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Kagan's friends keep telling us rubes to defer to their wonderful judgment
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TRUST US, THE VOICES HAVE SAID! Kagan’s friends keep telling us rubes to defer to their wonderful judgment: // link // print // previous // next //
FRIDAY, MAY 14, 2010

Doggone it: Doggone it! Yesterday, we were called away from our desk again, on another mission of national import. For that reason, we will postpone our ongoing series until Monday.

What was wrong with that recent survey on race—and with the liberal world’s reaction? If we liberals actually care about race, we think we ought to know. To review part 2 of our report, see THE DAILY HOWLER, 5/12/10.

TRUST US, THE VOICES HAVE SAID (permalink): On Wednesday night, you got your answer from the Maddow Show.

Sorry! When people “spew total falsehoods on TV,” you will not see such statements fact-checked—if the spewer is well-connected, if his spewing occurred on Maddow. In this case, the spewer in question was Larry Lessig, whose keister got thoroughly kissed by Maddow herself on Monday night’s program (see THE DAILY HOWLER, 5/12/10). On that evening’s Maddow Show, Lessig spewed quite a bit of blatant nonsense about Glenn Greenwald. On Wednesday night, when Maddow returned to the air, you got exactly no explanation—no correction, no clarification, nothing resembling a fact-check.

Remember when the liberal world was promoting the idea that TV news programs should fact-check their guests? Let’s make sure we know what we really meant: TV news programs should fact-check their guests, unless the guests are connected “liberals.”

TV news shows should fact-check their guests—if they come from the other tribe.

Wednesday, on Democracy Now, Lessig and Greenwald continued their debate about the Kagan nomination, with Lessig dropping the blatant falsehoods he spewed on Monday night. To watch their improved debate, just click here. But when it comes to the Maddow Show, you can just stick it up your fat keisters.

Larry Lessig is part of the clan. Maddow will not fact-check or clarify his blatantly bogus remarks.

But so it has gone as a fraternal/sororal order promotes Kagan, who is one of their own. For ourselves, let’s make it clear—we have no idea what kind of Justice Kagan would turn out to be. Greenwald has argued that this makes Kagan a shaky choice; we think his argument has obvious merit. But all around the world of the clan, clan members—“made men”—have been stepping forward, telling us to settle down and trust their superlative judgment about their colleague and friend.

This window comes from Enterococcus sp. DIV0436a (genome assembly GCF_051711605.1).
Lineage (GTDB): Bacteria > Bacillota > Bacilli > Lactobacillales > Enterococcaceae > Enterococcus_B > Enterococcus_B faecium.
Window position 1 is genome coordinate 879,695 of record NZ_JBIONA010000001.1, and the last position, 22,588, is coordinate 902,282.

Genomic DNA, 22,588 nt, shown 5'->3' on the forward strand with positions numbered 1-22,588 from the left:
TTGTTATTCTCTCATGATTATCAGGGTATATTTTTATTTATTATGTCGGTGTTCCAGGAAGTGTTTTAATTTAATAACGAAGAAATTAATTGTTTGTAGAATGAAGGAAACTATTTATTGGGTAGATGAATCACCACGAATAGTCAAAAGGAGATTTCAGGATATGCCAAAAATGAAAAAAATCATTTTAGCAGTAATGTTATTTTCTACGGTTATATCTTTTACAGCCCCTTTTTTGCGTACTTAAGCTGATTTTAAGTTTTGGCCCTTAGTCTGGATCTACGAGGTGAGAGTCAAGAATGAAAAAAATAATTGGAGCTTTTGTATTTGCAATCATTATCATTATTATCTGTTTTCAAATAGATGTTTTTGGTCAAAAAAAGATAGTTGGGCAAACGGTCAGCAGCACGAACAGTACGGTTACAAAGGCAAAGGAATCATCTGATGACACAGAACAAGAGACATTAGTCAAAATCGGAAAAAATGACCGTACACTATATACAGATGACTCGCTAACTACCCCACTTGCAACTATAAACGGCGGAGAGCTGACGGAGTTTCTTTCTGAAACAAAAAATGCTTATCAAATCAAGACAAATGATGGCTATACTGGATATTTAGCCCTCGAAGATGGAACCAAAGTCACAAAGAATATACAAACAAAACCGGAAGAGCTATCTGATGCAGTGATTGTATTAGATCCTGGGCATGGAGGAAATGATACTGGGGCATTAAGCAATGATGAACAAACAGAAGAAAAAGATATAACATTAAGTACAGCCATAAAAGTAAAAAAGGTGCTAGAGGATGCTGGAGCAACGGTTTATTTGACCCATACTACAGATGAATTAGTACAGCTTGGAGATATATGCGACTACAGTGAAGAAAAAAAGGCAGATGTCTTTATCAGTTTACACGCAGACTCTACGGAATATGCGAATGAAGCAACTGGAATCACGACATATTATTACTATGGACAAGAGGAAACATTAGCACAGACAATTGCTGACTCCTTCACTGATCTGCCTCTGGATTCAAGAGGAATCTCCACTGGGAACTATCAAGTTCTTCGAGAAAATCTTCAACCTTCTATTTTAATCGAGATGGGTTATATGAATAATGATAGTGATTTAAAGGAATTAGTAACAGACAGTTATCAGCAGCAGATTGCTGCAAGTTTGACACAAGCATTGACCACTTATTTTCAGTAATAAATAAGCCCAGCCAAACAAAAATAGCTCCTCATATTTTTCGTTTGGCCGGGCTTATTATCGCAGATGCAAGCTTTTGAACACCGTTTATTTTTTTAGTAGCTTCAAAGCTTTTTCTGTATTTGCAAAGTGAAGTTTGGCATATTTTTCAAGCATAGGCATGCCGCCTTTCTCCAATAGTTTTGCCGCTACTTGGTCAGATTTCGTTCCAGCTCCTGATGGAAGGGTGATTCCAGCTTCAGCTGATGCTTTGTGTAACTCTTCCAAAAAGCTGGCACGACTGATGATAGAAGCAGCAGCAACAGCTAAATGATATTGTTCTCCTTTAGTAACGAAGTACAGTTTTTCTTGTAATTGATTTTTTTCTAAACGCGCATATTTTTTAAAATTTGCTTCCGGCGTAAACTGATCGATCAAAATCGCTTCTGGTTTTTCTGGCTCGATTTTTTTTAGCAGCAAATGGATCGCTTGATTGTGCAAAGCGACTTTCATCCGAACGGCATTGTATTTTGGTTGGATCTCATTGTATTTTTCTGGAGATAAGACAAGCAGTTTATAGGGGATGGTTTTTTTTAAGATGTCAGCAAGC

“Trust us, the Voices said.” So wrote Robert Frost.

How many Voices have told us to trust them in the matter of Kagan? Before we review Dionne and O’Donnell’s recent advice, consider this letter in the New York Times from a college associate of Kagan’s. Today, Brian Dickerson is an editor at the Detroit Free Press; we’ll assume he’s a very good one. But for our money, he doesn’t even seem to understand one prime critique of Kagan:

DICKERSON (5/13/10): The Elena Kagan I recall was spontaneous, funny and more than willing to engage in spirited debate on any subject. She was respectful but hardly dispassionate, and fearless about challenging anyone whose arguments she found spurious.

I haven’t talked to Ms. Kagan since we were students, and it’s likely that she has become somewhat more circumspect in her public utterances. But I submit that any such caution reflects the rational judgment of a woman who aspires to high judicial office, not some characterological aversion to intellectual risk.

Kagan was spontaneous in college! If she kept her trap shut in the past decade while Bush as dismantling the known legal world, it’s just because she aspired to hold a high office!

She was just looking out for Number One! That would explain why she didn’t speak up! For ourselves, we can’t tell you the truth about Kagan’s motives. But Dickerson doesn’t seem to realize that his letter reinforces one concern about Kagan’s character.

In yesterday’s Washington Post, E. J. Dionne became another Voice saying we should trust him in the matter of Kagan. He knows Kagan too, he said. Beneath a wonderfully ironic insider’s headline (“The Elena Kagan you won’t see”), Dionne assures us that we’d be thrilled if we could just know Kagan personally. He praises her “lovely sense of humor,” then lists some of the traits that will make her an excellent Justice. Trust me, this second Voice says: